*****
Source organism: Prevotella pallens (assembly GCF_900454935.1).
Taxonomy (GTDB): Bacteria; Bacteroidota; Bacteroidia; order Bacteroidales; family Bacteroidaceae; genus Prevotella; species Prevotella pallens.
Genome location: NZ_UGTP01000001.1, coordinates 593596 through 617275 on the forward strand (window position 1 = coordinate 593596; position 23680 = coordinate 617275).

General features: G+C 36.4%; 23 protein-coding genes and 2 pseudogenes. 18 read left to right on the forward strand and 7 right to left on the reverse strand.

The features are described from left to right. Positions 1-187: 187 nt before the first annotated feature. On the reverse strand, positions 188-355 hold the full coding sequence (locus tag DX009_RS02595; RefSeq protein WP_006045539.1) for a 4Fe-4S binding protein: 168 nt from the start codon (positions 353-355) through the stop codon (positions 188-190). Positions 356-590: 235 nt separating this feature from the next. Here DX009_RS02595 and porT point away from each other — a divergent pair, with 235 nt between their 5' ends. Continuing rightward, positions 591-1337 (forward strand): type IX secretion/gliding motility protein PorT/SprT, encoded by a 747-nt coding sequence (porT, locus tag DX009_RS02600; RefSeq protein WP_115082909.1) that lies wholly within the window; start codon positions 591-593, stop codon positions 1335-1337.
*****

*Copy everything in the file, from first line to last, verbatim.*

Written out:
Source organism: Prevotella pallens (assembly GCF_900454935.1).
Taxonomy (GTDB): Bacteria; Bacteroidota; Bacteroidia; order Bacteroidales; family Bacteroidaceae; genus Prevotella; species Prevotella pallens.
Genome location: NZ_UGTP01000001.1, coordinates 593596 through 617275 on the forward strand (window position 1 = coordinate 593596; position 23680 = coordinate 617275).

General features: G+C 36.4%; 23 protein-coding genes and 2 pseudogenes. 18 read left to right on the forward strand and 7 right to left on the reverse strand.

The features are described from left to right. Positions 1-187: 187 nt before the first annotated feature. On the reverse strand, positions 188-355 hold the full coding sequence (locus tag DX009_RS02595; RefSeq protein WP_006045539.1) for a 4Fe-4S binding protein: 168 nt from the start codon (positions 353-355) through the stop codon (positions 188-190). Positions 356-590: 235 nt separating this feature from the next. Here DX009_RS02595 and porT point away from each other — a divergent pair, with 235 nt between their 5' ends. Continuing rightward, positions 591-1337 (forward strand): type IX secretion/gliding motility protein PorT/SprT, encoded by a 747-nt coding sequence (porT, locus tag DX009_RS02600; RefSeq protein WP_115082909.1) that lies wholly within the window; start codon positions 591-593, stop codon positions 1335-1337.